It’s not surprising that ad film maker-turned-director Dibakar Banerjee is feeling vindicated after the release of his debut film Khosla Ka Ghosla. After all, he did wait two years for the Anupam Kher-Boman Irani-starrer to release. What’s more, the charmingly simple tale of an ordinary middle-class family’s dream to own a house has been compared to the Hrishikesh Mukherji style of cinema and has won over critics and audiences — at least the multiplex ones — alike.
Says the director, “When you don’t conform to any formula and just do what you believe is right and somehow manage to release the film, it’s heartwarming when people like it. You feel vindicated.”
Actually, Khosla ka Ghosla captures what Banerjee says he always wanted to bring to the screen: “The extraordinariness of ordinary lives”. No wonder the comic trials of the muddled-up family have struck a chord. The film is about how retired man-next-door Kamal Kishore Khosla (Kher) almost loses his dream plot to an unscrupulous broker Kishan Khurana (Irani) till he decides to outwit Khurana at his own game with his son’s (Parveen Dabas) help.
What’s more, Banerjee has brought Delhi, his hometown, alive on screen. “I always feel that you should portray subjects that you know better than anybody else,” he says.
Actually, making films has been Banerjee’s dream for as long as he can remember. His tryst with films began as a boy — with Doordarshan. “In my house, television was God,” he says. On the small screen, he watched top directors starting from Shyam Benegal and also European masters like Istvan Svabo and Costa Gavras. He even spent time watching regional cinema. “I can do a very convincing Shivaji Ganesan act,” he says.
That’s when Banerjee also developed his love for books, music — he learnt the tabla as a kid — and art. He still paints and also storyboards all his ad films himself as he did for Khosla Ka Ghosla.
Growing up at Rohtak Road near Karol Bagh, Delhi, though Banerjee recalls being “the skinny, sissy, sickly Bong kid in an aggro Punju neighbourhood”. That’s till age nine, when he decided to do a makeover and befriended the roughest kids on the block.
“I somehow entered their group as a young runt, and went out of my way to get spoilt. But it worked because I got to know the street-smart side of Delhi, which has stayed with me ever since. It also made me less of an intellectual in the sense that it made me more connected to people,” he says. It’s a world that finds expression in Khosla.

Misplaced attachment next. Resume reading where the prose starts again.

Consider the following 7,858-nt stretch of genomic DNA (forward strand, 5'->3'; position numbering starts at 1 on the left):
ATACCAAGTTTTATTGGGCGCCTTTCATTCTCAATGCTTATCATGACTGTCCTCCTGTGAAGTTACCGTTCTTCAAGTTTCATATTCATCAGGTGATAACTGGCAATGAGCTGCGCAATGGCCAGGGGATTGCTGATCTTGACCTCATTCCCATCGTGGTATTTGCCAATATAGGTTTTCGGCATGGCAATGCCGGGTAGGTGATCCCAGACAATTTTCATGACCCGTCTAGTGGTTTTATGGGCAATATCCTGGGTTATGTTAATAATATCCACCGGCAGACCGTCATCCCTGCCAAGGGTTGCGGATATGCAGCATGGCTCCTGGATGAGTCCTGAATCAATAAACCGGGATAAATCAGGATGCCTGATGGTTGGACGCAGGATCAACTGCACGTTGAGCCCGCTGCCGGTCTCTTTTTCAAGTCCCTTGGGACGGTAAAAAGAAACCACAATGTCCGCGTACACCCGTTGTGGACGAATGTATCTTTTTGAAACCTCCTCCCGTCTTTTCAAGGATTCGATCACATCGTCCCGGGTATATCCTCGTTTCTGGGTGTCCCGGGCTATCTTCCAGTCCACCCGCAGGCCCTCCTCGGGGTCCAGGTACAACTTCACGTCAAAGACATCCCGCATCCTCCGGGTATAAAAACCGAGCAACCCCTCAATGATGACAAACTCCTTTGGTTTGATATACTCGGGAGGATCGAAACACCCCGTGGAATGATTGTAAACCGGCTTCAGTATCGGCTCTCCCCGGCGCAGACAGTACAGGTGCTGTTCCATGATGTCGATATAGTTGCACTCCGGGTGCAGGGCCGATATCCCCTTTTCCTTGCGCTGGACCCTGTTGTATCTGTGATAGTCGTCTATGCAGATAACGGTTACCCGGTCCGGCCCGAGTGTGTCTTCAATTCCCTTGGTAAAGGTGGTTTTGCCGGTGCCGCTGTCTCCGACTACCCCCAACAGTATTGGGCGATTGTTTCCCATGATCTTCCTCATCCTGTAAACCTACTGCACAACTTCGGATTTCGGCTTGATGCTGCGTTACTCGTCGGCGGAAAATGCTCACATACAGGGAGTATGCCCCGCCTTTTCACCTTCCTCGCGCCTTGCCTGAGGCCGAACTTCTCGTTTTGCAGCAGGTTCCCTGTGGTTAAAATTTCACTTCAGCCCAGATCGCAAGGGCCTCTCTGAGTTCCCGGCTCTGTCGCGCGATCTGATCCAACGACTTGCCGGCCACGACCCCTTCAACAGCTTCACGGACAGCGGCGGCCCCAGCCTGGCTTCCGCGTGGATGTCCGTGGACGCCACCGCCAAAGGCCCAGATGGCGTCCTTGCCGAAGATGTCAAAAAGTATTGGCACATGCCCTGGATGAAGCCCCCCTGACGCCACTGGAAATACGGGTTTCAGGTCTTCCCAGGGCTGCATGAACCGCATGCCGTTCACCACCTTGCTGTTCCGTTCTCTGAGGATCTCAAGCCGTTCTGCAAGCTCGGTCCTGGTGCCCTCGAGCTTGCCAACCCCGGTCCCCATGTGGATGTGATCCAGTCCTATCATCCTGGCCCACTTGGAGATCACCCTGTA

It was Banerjee’s creative side that dominated though, and so after Class 12, he went to the National School of Design. “By this time I knew that I wanted to make films,” he says.
Banerjee enrolled to study visual communications and graphic design but he found himself spending most of his time at NID’s library and film club, reading American Cinematographer and watching masterpieces by Stanley Kubrick, Martin Scorsese et al. “I owe the foundations of my visual knowledge to NID,” he says.
After three years, he dropped out of NID. His father was still desperate that he should get a degree but Banerjee set off on a job hunt.
“I remember telling my parents that I was going to look for a job and I would sit at the bus stop for hours and come back,” he recalls. That’s till he began interning with corporate audio-visual filmmaker Sam Mathews from whom he imbibed both creative and management skills.
So began his career in advertising. Over the next few years he worked first in Shems Combit and then TBWA Anthem. It was at his next agency, Contract, though that the seeds of Banerjee’s film career were sown. That’s where he met copywriter Jaideep Sahni, who later penned Khosla Ka Ghosla’s story, screenplay, dialogues and lyrics.
He left Contract to launch his own company, Watermark, with a couple of friends. Watermark became successful making ad films and promos for Channel [V] and MTV.
That’s when Banerjee decided to press the pause button and take stock. “I realised I had more money than I needed and remembered all my intellectual dreams from my NID days,” he says. So he left Watermark to “follow my own dreams”.
Around the same time, Sahni, who was working on Company with Ram Gopal Varma, recommended Banerjee to Tandav Films, which wanted to make a feature film based in and about Delhi with a director from the city. So the two began collaborating on Khosla.
Of course, it wasn’t all smooth sailing. Banerjee recalls being rather naïve in those early days when he went out casting for the film. “I didn’t know that unless the actor or editor sees a production house backing you, he won’t take you seriously,” he says.
Somehow he managed to convince Kher and Irani to come on board. Finally, Banerjee shot the film in 45 days. “We were drilled like an army machine,” he says. That’s not to say there was no spontaneity. In fact, many of the scenes came from the brainstorming between the actors and the crew.
Banerjee is still making ad films and recently made one for Promise and a series for Horlicks under his new banner, Freshwater Films. “It give me the independence to do exactly the kind of films that I want to,” he says.
In fact, he deliberately refused feature film offers last year as he wanted to nurse his “first baby” through to its release, using his ad background to market it intelligently.
Even so, the last year has been fruitful as “my mind has been bombarded by six complete film ideas”, he says. He has even translated two of these into bound scripts. One is a period film while the other “charts the rise and fall of this amazing conman”. Now, Banerjee hopes to start on one of these projects shortly.
With so many corporates producing films, it may be a good time to be a director in the Hindi film industry today. Certainly, Banerjee is banking on it. “The second film has to be faster. Khosla has given me the confidence to do more films like this,” he says.
Photograph by Gajanan Dudhalkar